The prototype was conceived and developed by Toyota Australia's product design team and hand-built in Japan under the direction of the global sports car division.
The global premiere of the Toyota 86 Shooting Brake, in the unlikely location of the Sutton Road Driver Training Centre just outside Queanbeyan, is another in a sequence of 86 concepts, satisfying chief engineer Tetsuya Tada’s long-held ambition to eventually create a family of 86-based models.
There is no guarantee that the Shooting Brake will head into production – it would have to satisfy a serious business case first. But Toyota Australia’s chief designer Nicolas Hogios points out that the impressive passion project has made it beyond the pure design study stage into clay and eventually to a full working prototype. It has also been track tested in Japan.
The shock arrival of the 86 Shooting Brake concept will delight the huge crowd expect at the festival on Saturday.
The Shooting Brake concept, which incorporates a more practical hatch styling to the rear of the popular sporty coupe, adds a unique flavour with more rear head room and luggage space.
Toyota senses the Shooting Brake concept could be a classy option for active couples or a second car for families who want something different. Track one day; dirty weekend away the next.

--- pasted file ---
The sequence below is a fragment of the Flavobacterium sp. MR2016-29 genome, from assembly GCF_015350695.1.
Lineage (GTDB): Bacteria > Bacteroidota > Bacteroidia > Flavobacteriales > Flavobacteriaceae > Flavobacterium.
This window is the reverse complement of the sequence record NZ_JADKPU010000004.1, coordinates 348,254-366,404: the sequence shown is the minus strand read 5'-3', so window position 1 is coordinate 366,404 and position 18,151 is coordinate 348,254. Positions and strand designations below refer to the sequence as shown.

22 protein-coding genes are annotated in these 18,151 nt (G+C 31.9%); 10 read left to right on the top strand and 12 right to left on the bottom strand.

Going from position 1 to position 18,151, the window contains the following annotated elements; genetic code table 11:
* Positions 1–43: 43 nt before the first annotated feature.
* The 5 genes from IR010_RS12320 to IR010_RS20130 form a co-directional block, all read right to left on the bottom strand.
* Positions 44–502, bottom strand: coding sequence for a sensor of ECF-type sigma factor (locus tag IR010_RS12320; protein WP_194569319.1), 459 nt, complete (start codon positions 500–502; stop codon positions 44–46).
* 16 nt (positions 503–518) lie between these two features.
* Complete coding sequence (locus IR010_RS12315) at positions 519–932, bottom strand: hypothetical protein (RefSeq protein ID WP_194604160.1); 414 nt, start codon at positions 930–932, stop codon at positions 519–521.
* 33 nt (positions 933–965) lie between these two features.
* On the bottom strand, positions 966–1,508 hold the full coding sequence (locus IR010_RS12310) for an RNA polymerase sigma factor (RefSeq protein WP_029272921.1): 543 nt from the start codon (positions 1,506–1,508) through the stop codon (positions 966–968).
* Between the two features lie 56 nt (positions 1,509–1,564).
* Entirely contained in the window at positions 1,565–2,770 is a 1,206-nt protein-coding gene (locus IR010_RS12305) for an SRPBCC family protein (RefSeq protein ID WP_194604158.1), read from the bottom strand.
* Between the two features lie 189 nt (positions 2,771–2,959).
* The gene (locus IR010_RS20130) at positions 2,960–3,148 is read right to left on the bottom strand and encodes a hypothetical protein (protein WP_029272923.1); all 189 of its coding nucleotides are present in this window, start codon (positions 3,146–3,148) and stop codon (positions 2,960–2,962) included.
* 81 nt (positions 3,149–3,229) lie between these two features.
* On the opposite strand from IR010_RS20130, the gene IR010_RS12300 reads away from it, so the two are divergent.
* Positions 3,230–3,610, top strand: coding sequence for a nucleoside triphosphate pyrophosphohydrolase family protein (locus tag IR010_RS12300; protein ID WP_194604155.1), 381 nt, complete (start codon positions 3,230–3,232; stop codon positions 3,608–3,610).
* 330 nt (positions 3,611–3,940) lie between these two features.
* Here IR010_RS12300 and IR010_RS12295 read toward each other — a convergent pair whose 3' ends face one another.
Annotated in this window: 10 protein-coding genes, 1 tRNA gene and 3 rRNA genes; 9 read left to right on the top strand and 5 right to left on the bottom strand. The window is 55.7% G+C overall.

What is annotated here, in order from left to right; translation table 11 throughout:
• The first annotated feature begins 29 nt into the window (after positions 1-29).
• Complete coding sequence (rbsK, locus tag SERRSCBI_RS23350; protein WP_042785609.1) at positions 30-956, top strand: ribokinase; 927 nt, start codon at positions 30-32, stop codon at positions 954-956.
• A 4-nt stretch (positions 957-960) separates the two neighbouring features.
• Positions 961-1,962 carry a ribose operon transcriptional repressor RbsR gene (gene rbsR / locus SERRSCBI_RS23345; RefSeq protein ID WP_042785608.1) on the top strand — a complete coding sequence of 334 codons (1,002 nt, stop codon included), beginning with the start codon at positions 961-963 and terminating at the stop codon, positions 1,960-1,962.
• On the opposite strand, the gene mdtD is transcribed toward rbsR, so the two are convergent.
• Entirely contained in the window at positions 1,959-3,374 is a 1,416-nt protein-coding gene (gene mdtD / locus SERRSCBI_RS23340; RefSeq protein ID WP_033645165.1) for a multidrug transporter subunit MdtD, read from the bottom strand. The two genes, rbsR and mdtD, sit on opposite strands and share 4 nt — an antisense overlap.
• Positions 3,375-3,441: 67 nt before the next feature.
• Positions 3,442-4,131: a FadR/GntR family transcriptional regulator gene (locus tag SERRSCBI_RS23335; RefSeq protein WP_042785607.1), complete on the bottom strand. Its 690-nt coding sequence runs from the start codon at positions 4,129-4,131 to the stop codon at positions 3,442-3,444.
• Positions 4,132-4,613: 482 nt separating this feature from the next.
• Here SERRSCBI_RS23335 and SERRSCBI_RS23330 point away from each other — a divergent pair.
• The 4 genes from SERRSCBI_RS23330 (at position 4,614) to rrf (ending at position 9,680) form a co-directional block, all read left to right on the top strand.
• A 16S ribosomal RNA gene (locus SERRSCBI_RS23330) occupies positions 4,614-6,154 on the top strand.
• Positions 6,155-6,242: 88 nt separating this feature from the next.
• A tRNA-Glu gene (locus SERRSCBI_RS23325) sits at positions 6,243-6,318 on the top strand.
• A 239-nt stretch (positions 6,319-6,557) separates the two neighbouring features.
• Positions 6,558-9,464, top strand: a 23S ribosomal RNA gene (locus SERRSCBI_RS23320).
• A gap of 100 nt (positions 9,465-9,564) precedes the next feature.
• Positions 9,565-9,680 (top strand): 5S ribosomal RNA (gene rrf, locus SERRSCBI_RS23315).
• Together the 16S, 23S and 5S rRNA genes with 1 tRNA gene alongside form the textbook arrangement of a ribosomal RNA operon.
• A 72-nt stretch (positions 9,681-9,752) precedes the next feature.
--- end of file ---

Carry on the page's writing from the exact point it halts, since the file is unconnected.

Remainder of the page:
Tada-san, usually very protective of his 86 baby, is more than happy with the Shooting Brake look, which he says retains the purity of the original design.
He was inspired to support the project when shown a one-quarter scale clay model during a visit to Australia in November 2014.
"I was totally surprised - and I liked it so much I arranged for my expert takumi prototype craftsmen to hand-build the Shooting Brake concept based on the Australian design," Tada-san said.
"The concept car is a fully functional, driveable vehicle that has been put through its paces on Toyota test tracks.”
It weighs 39kg more than the coupe on which it is based, with most of the additional mass rearward, actually helping the weight distribution reach an almost ideal 51-49 balance.
"The nicely weighted and direct steering of the 86 ensures the car retains the involving drive experience of the coupe with a slightly more neutral feel in tight corners on a driver's favourite road," Tada said.
Tada-san said Toyota wanted to gauge reaction to the concept, although it was conceived as an internal design study and there were no plans for production.
Production may be a long shot, but Tada suggests its creation is a demonstration of the passion within the automotive giant.
Hogios said his Australian design team engaged in enthusiastic debate about the extent to which they should make changes to the 86 coupe, eventually remodelling only the rear quarter and roof.
"Like kids in a lolly shop, we thought about restyling more of the car,” said Hogious.
“However, like a good parent saying 'no' to too many sweets, we made the conscious decision to keep as much of the original 86 as possible, only changing what was absolutely necessary.
"The silhouette is still sporty, taut and energetic, but it's more practical as it allows the roof to be used to carry surfboards, bikes or storage pods for a weekend away while the larger opening of the new boot enables much easier loading.”